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Jim Welch column: Demographic changes make drastic action on schools inevitable

March 27th, 2013 12:13 am by JIM WELCH

I’m a county product. The first address I remember having is Route 1, Fordtown, Tenn. We lived on a tar-and-gravel road that was occasionally wide enough for two cars to pass in opposite directions. A school bus took the whole road. Big community events included PTA meetings and rabies vaccinations for our dogs, both of which took place at the local schools. Whenever I find myself in a place I usually never even dreamed I would ever be, I always ask myself how a kid from RFD 1 Fordtown, Tenn., ever ended up here.

Sometime shortly after I started school at Miller Perry, the community got street addresses and a new school to house grades 6-8. The school was later expanded to 5-8 and later added a gymnasium and a football team to became a “real” junior high school. A mayor of Kingsport at the time essentially said that the lower regions would freeze over before Kingsport would ever annex Colonial Heights and that the city would accept no more tuition students ever in its school system.

Thus began an independent spirit amongst the suburbanites and an eternal grudge to hold against Kingsport. Given how time has passed, I’m guessing many suburbanites who now carry on that eternal grudge have little experience with how it first started.

That was a time when communities around here were growing fast. The Plant employed twice as many people as it does now, and the smaller major manufacturers employed vastly more. We even had a locally owned trucking line that was a major regional employer.

We baby boomers had our parents’ generation building schools so fast that no sooner would one be finished than another one was needed. The morning and afternoon traffic was a flood of big yellow buses hauling children all over the place, except in Kingsport, where almost everybody either walked or rode their bikes to school. Classrooms overflowed, with 36 being a common number to find in almost any elementary classroom anywhere in the county.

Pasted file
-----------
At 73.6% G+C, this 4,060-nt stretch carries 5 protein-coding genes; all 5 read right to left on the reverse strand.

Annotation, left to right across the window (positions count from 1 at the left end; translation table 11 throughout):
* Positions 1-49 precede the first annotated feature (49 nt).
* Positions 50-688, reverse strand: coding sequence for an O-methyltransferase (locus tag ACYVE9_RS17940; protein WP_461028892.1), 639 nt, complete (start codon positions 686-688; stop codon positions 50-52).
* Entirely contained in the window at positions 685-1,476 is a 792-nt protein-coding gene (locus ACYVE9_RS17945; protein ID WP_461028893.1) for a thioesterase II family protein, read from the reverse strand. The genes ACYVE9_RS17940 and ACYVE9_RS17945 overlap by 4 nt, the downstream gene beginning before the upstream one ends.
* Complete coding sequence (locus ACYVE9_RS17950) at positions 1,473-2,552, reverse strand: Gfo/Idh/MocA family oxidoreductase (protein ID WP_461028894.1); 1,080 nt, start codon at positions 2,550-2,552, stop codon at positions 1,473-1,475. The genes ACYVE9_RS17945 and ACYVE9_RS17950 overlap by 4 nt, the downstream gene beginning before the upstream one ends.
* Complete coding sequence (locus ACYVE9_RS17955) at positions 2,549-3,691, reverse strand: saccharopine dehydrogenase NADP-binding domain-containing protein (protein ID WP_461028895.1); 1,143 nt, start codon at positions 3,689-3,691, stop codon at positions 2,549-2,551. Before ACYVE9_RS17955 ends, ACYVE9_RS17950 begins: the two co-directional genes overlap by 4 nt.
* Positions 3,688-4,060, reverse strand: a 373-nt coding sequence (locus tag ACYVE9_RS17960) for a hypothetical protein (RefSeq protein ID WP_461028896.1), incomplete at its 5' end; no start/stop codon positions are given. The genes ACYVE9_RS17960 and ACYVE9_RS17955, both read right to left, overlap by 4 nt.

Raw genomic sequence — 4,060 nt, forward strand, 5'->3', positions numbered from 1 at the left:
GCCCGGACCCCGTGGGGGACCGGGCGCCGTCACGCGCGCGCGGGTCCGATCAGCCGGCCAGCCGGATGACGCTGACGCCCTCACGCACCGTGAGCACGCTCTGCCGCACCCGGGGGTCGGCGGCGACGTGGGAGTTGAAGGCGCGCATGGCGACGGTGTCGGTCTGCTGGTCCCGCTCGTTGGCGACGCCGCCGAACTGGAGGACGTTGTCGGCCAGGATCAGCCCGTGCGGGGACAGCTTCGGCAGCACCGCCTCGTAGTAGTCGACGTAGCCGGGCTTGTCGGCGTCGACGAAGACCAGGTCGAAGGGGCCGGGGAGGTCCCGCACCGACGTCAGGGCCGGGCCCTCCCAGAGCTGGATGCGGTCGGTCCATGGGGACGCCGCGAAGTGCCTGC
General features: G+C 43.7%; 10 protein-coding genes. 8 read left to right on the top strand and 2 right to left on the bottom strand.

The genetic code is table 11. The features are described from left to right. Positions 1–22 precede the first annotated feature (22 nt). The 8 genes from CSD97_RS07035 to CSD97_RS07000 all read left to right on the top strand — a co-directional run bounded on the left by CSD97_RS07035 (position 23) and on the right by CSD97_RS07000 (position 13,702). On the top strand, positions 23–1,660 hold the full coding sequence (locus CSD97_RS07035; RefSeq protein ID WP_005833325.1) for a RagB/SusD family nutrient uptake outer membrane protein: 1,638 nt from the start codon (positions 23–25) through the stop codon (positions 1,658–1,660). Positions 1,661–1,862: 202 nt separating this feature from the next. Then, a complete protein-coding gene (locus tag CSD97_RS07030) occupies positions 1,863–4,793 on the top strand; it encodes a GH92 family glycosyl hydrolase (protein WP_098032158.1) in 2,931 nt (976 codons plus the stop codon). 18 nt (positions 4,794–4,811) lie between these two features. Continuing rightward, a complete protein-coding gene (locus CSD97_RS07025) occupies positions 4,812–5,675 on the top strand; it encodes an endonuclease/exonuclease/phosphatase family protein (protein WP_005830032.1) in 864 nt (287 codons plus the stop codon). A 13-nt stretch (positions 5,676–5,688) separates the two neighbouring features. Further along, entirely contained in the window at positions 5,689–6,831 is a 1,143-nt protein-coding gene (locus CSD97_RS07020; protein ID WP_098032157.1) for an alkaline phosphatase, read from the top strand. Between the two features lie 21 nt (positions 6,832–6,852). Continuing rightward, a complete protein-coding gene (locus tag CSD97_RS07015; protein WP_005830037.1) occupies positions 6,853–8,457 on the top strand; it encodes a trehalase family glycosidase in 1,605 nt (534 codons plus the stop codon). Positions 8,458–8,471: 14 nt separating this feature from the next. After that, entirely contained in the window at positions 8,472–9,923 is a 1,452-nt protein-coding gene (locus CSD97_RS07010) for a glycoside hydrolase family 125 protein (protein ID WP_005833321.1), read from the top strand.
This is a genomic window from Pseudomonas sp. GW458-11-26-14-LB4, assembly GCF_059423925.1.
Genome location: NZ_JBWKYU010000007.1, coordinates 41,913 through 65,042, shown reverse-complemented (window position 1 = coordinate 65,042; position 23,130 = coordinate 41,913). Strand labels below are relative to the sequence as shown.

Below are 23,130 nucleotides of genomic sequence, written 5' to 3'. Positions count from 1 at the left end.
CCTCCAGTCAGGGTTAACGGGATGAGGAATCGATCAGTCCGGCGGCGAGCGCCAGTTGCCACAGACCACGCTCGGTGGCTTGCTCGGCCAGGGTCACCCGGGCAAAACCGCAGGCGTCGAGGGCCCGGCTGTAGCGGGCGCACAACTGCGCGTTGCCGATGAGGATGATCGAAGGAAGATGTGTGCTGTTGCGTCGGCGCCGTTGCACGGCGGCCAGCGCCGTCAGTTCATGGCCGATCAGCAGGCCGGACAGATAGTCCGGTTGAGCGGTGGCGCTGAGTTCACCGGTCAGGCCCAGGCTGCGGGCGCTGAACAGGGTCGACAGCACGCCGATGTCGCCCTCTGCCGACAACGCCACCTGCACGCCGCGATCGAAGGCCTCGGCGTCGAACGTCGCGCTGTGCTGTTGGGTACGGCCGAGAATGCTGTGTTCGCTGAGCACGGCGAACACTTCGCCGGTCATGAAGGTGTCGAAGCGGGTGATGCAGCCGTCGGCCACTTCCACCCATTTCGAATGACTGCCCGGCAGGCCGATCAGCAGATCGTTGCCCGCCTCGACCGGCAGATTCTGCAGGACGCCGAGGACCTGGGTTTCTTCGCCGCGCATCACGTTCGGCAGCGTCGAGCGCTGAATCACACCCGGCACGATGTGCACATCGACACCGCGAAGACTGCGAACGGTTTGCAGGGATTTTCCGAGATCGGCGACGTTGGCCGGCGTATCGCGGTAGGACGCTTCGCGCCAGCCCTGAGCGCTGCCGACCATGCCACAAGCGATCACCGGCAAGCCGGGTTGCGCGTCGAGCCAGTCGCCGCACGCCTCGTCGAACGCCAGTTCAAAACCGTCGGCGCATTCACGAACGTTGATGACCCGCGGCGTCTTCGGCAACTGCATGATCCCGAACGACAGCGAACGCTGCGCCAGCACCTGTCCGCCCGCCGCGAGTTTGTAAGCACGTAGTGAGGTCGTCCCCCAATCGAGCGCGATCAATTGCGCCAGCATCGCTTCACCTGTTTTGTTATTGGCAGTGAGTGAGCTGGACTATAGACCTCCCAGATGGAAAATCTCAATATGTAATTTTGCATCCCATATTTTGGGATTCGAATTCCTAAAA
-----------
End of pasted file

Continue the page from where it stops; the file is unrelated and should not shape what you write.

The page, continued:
Those times are no more. We baby boomers now have ourselves building health care facilities at the rate we once built schools. By natural growth, our schools are shrinking. What’s more, the lower regions must have frozen over, as Kingsport now controls a great deal of Colonial Heights within its city limits.

We have a dilemma with our schools. The county has more space than it has students, and the respective cities have addressed their population declines by annexing areas they once shunned. The result is that we literally have county schools within the borders of city systems and schools distant from those systems hanging on for dear life.

Schools are historically important to communities. I used to teach my history students that early settlers spent what little resources they had building churches and schools, because without either a community wasn’t really a community. To deprive a community of such focal points is simply to deny a community.

I applaud the county school director for walking into the fire. Realistically, the fiscal reality is that something drastic has to be done. There is no flood of people coming to Sullivan County in the foreseeable future, and if they did come, Kingsport or Bristol would most probably annex them.

Another truth is that the kids will do fine with consolidation. New rivalries will replace old ones. New opportunities will compensate for lost identity. New bands and teams will be more competitive than the old ones, and communities will even redefine themselves.

I can write that because I experienced consolidation into Sullivan Central as a student. I was there the day it opened and graduated in its second class. By the time that occurred, we had little idea who had gone where before, as it made no difference. I recall that many adults made it appear the world would end at the occasion of consolidation, but be assured it did not.

There are others who experienced the then-new Sullivan North and Sullivan South, and again many of the adults saw Armageddon in the making. Again, it didn’t happen.

When schools close, there will be no excuse not to convert abandoned schools into community parks. That is a place of financial responsibility I believe rests squarely with the cities that created the problem. It’s the very least they could do to help clean up the mess.

Jim Welch, a Kingsport resident, works in advancing biosafety and biosecurity. E-mail him at

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